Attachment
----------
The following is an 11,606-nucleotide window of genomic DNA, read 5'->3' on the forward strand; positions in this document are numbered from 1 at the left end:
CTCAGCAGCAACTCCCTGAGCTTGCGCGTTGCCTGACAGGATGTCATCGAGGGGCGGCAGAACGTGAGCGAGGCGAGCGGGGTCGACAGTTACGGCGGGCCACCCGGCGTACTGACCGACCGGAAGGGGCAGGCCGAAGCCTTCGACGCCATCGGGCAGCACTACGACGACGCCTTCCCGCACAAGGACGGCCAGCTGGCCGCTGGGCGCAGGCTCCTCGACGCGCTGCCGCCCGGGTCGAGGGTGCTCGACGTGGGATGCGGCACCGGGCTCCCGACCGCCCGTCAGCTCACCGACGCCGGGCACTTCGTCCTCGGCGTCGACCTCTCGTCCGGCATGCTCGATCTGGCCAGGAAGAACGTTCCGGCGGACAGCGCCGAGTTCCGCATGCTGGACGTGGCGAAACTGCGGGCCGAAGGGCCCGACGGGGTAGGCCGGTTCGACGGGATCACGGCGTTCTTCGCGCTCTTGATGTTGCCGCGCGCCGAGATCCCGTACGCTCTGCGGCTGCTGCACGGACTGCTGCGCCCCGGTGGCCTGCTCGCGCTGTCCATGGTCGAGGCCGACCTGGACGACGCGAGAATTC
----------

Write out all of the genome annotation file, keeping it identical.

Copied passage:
The following is an 11,606-nucleotide window of genomic DNA, read 5'->3' on the forward strand; positions in this document are numbered from 1 at the left end:
CTCAGCAGCAACTCCCTGAGCTTGCGCGTTGCCTGACAGGATGTCATCGAGGGGCGGCAGAACGTGAGCGAGGCGAGCGGGGTCGACAGTTACGGCGGGCCACCCGGCGTACTGACCGACCGGAAGGGGCAGGCCGAAGCCTTCGACGCCATCGGGCAGCACTACGACGACGCCTTCCCGCACAAGGACGGCCAGCTGGCCGCTGGGCGCAGGCTCCTCGACGCGCTGCCGCCCGGGTCGAGGGTGCTCGACGTGGGATGCGGCACCGGGCTCCCGACCGCCCGTCAGCTCACCGACGCCGGGCACTTCGTCCTCGGCGTCGACCTCTCGTCCGGCATGCTCGATCTGGCCAGGAAGAACGTTCCGGCGGACAGCGCCGAGTTCCGCATGCTGGACGTGGCGAAACTGCGGGCCGAAGGGCCCGACGGGGTAGGCCGGTTCGACGGGATCACGGCGTTCTTCGCGCTCTTGATGTTGCCGCGCGCCGAGATCCCGTACGCTCTGCGGCTGCTGCACGGACTGCTGCGCCCCGGTGGCCTGCTCGCGCTGTCCATGGTCGAGGCCGACCTGGACGACGCGAGAATTC